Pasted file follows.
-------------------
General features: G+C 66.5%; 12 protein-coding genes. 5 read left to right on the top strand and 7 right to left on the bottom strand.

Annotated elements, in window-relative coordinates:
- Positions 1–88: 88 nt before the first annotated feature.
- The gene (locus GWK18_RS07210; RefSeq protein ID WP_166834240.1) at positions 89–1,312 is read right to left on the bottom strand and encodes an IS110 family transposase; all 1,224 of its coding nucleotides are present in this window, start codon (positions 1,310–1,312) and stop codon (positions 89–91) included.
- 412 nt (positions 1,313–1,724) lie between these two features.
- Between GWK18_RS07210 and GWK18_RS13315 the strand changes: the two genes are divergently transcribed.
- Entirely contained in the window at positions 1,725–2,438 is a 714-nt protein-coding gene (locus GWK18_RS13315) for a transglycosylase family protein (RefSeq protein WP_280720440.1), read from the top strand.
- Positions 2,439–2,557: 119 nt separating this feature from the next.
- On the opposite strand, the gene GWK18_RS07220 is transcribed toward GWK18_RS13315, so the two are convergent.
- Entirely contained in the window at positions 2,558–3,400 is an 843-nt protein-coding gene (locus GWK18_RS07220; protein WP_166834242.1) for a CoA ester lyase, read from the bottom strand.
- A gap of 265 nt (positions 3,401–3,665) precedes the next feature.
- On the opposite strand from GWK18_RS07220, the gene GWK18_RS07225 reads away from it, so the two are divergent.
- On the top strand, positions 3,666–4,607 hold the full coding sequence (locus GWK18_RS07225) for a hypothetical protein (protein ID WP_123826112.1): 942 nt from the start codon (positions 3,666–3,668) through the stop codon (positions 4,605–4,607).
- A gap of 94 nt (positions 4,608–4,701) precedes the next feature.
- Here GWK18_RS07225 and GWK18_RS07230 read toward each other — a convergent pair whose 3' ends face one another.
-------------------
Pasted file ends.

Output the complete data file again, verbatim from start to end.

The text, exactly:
General features: G+C 66.5%; 12 protein-coding genes. 5 read left to right on the top strand and 7 right to left on the bottom strand.

Annotated elements, in window-relative coordinates:
- Positions 1–88: 88 nt before the first annotated feature.
- The gene (locus GWK18_RS07210; RefSeq protein ID WP_166834240.1) at positions 89–1,312 is read right to left on the bottom strand and encodes an IS110 family transposase; all 1,224 of its coding nucleotides are present in this window, start codon (positions 1,310–1,312) and stop codon (positions 89–91) included.
- 412 nt (positions 1,313–1,724) lie between these two features.
- Between GWK18_RS07210 and GWK18_RS13315 the strand changes: the two genes are divergently transcribed.
- Entirely contained in the window at positions 1,725–2,438 is a 714-nt protein-coding gene (locus GWK18_RS13315) for a transglycosylase family protein (RefSeq protein WP_280720440.1), read from the top strand.
- Positions 2,439–2,557: 119 nt separating this feature from the next.
- On the opposite strand, the gene GWK18_RS07220 is transcribed toward GWK18_RS13315, so the two are convergent.
- Entirely contained in the window at positions 2,558–3,400 is an 843-nt protein-coding gene (locus GWK18_RS07220; protein WP_166834242.1) for a CoA ester lyase, read from the bottom strand.
- A gap of 265 nt (positions 3,401–3,665) precedes the next feature.
- On the opposite strand from GWK18_RS07220, the gene GWK18_RS07225 reads away from it, so the two are divergent.
- On the top strand, positions 3,666–4,607 hold the full coding sequence (locus GWK18_RS07225) for a hypothetical protein (protein ID WP_123826112.1): 942 nt from the start codon (positions 3,666–3,668) through the stop codon (positions 4,605–4,607).
- A gap of 94 nt (positions 4,608–4,701) precedes the next feature.
- Here GWK18_RS07225 and GWK18_RS07230 read toward each other — a convergent pair whose 3' ends face one another.